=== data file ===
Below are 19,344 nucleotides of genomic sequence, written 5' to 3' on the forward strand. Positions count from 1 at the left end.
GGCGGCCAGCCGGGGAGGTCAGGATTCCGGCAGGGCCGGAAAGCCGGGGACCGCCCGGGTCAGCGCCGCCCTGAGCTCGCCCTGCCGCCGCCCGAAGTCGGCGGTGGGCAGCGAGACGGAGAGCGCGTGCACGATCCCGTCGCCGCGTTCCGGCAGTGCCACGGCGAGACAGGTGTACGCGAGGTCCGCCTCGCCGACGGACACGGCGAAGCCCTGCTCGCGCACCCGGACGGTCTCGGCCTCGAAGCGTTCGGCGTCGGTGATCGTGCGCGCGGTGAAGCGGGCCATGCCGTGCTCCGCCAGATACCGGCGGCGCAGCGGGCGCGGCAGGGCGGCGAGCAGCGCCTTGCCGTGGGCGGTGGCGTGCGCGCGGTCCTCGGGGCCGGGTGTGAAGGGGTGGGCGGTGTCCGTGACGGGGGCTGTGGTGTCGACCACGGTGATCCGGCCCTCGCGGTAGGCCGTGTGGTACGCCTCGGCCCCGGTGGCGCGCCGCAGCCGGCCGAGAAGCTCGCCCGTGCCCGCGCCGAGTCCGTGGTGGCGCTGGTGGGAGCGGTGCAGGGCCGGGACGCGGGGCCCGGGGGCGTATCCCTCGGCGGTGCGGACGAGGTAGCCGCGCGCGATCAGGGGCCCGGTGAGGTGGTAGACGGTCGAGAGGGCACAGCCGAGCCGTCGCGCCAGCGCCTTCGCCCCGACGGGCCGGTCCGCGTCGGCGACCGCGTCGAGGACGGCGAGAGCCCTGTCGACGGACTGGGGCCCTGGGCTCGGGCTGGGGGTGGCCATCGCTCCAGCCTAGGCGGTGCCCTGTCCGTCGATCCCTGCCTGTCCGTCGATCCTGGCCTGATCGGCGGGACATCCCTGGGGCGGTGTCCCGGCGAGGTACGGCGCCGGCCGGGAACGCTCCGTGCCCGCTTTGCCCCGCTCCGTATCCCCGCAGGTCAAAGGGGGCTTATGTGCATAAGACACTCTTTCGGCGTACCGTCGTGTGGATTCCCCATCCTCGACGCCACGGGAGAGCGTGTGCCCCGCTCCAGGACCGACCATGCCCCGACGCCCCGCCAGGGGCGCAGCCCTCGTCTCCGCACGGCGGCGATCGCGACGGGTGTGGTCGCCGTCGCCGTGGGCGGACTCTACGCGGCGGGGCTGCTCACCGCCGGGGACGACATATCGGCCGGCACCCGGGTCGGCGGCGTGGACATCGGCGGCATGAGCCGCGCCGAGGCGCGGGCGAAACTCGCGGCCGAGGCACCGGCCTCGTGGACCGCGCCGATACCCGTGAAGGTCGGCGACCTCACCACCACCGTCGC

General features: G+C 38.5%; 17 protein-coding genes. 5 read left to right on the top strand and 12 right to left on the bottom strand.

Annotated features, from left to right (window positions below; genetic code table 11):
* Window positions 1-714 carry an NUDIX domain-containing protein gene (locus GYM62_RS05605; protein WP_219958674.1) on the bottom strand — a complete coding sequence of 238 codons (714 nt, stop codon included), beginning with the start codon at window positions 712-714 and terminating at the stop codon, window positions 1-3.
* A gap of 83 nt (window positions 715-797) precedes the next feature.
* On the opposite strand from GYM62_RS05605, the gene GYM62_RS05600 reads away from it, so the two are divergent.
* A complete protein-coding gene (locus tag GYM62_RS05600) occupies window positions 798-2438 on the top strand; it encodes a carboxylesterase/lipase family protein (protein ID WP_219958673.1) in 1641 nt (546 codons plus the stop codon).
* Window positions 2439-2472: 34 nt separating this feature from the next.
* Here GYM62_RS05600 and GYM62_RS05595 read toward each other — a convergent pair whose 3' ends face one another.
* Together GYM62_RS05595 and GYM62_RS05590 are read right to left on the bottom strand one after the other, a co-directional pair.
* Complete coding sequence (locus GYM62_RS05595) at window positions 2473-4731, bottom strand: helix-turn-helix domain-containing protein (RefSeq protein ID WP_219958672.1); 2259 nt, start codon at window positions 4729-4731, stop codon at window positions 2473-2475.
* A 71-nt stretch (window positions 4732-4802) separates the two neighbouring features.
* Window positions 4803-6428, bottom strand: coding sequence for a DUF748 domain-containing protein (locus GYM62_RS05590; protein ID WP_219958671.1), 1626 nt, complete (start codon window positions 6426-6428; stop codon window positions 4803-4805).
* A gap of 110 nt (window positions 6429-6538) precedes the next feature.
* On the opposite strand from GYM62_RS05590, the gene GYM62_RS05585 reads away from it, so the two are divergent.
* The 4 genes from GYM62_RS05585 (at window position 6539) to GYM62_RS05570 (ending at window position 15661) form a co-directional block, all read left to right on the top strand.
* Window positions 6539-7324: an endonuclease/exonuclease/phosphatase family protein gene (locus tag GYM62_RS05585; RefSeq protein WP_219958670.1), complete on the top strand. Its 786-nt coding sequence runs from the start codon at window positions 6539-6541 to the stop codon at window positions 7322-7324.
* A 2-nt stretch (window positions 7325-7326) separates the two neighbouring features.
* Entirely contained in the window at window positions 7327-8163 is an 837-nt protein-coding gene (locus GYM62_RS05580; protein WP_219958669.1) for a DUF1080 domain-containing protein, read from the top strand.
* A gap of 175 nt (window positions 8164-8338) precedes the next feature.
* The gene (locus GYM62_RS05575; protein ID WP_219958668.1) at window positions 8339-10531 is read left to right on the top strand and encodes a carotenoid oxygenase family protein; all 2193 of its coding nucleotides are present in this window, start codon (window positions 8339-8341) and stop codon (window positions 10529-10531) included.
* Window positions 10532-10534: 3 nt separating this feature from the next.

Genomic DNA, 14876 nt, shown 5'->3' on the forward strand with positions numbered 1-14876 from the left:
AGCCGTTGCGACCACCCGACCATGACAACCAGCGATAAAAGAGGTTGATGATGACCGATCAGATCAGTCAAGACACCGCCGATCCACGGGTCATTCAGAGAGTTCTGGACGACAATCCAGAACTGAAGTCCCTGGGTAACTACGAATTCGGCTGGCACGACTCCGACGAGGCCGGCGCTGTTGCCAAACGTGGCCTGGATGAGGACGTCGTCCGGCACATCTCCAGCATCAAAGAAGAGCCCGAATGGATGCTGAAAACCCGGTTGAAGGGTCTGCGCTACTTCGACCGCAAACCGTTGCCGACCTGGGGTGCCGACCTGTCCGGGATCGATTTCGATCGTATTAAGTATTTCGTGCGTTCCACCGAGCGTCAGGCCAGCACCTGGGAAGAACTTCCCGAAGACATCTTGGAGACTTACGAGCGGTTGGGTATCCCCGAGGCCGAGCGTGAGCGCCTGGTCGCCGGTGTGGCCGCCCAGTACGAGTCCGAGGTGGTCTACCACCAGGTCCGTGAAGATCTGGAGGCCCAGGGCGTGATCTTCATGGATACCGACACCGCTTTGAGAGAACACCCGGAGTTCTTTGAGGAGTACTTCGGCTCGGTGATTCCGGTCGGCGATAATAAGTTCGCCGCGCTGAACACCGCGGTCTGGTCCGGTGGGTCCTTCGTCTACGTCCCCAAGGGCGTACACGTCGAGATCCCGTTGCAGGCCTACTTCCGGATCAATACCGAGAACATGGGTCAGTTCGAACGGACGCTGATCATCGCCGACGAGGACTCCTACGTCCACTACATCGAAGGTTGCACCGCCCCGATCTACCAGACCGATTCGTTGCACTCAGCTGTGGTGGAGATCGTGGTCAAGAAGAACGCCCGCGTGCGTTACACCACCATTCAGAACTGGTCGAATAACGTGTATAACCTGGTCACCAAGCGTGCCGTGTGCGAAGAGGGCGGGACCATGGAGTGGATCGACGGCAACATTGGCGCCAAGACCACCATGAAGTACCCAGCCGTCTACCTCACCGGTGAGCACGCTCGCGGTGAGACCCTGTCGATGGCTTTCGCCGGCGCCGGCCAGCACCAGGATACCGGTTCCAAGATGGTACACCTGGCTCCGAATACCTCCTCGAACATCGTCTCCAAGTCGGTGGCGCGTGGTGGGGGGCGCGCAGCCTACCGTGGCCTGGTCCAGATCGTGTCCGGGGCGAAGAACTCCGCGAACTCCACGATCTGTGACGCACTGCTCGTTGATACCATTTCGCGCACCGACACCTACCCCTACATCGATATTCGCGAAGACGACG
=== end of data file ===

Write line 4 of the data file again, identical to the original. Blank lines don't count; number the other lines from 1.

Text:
Annotated features, from left to right (window positions below; genetic code table 11):